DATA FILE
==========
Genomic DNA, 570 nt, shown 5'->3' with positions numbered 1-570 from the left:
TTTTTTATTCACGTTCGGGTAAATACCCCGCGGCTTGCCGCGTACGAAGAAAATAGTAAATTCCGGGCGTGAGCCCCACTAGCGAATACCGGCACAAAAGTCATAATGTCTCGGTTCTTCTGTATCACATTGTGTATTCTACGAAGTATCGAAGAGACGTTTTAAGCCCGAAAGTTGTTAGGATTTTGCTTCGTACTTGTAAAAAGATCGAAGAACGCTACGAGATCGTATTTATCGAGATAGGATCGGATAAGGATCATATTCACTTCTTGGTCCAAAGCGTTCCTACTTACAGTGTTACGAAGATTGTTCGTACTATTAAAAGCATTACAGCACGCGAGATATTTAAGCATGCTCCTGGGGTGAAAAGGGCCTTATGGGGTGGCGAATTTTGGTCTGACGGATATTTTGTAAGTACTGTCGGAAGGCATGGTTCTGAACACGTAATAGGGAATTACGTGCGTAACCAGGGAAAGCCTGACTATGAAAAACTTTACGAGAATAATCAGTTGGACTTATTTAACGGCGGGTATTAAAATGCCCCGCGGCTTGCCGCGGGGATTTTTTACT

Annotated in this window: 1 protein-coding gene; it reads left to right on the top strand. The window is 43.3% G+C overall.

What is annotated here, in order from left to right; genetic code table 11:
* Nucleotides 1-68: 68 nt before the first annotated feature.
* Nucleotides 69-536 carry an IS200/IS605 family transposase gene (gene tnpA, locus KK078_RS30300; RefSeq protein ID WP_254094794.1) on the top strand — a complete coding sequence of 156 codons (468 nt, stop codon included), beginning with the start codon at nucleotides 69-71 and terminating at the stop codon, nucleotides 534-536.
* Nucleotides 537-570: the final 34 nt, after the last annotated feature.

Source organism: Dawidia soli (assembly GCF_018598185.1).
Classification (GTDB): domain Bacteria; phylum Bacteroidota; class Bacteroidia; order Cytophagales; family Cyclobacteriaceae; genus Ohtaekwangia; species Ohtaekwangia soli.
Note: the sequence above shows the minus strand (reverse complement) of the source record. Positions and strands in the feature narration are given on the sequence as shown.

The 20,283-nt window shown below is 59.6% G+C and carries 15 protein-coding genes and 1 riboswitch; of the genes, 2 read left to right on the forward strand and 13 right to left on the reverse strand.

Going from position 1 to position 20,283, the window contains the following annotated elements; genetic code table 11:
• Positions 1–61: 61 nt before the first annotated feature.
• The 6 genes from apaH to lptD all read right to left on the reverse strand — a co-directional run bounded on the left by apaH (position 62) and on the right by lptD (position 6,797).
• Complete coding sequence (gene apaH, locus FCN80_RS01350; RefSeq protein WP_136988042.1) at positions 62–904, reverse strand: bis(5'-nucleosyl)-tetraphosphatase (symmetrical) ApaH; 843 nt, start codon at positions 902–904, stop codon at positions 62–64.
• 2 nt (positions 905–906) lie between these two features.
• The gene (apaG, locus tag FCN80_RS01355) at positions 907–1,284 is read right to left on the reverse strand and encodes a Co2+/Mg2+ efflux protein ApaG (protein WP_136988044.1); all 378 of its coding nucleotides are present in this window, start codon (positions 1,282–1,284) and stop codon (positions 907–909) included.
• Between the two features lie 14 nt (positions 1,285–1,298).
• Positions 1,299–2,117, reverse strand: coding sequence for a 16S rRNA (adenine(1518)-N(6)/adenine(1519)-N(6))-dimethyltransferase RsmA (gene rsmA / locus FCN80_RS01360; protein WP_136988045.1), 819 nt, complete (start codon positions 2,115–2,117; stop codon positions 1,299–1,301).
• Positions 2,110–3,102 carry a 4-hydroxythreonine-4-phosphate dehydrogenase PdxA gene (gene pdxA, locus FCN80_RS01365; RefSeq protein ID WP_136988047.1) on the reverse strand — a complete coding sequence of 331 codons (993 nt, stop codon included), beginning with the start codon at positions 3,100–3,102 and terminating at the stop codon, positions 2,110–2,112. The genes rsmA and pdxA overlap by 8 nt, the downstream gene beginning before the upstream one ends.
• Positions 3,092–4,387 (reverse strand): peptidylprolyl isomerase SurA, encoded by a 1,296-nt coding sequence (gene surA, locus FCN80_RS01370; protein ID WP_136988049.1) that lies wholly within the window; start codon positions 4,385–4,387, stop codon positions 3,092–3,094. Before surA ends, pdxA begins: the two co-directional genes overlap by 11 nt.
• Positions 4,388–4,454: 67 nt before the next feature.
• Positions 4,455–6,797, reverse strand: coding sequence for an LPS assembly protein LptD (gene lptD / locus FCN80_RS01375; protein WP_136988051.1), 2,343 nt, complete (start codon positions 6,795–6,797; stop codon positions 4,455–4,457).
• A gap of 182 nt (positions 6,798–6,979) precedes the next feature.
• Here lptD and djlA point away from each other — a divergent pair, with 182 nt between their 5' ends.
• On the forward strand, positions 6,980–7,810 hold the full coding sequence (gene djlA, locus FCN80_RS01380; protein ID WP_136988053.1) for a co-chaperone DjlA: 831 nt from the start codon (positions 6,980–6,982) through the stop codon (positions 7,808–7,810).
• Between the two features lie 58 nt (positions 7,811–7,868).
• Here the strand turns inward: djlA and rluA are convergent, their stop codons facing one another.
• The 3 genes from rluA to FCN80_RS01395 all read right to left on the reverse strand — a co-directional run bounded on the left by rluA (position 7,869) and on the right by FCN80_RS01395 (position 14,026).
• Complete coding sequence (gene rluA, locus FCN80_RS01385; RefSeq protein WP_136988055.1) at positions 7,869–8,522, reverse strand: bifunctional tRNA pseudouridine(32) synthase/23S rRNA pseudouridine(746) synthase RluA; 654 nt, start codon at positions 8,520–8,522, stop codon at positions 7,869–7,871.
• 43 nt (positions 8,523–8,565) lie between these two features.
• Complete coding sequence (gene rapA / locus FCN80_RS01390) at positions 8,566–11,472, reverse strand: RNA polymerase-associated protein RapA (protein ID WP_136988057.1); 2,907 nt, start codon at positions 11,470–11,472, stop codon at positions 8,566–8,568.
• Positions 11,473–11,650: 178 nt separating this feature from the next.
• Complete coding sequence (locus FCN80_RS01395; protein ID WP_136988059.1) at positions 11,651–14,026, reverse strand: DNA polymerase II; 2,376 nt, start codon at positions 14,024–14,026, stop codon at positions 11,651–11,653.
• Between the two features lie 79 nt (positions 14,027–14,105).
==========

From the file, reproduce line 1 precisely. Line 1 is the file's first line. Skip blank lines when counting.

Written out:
Genomic DNA, 570 nt, shown 5'->3' with positions numbered 1-570 from the left: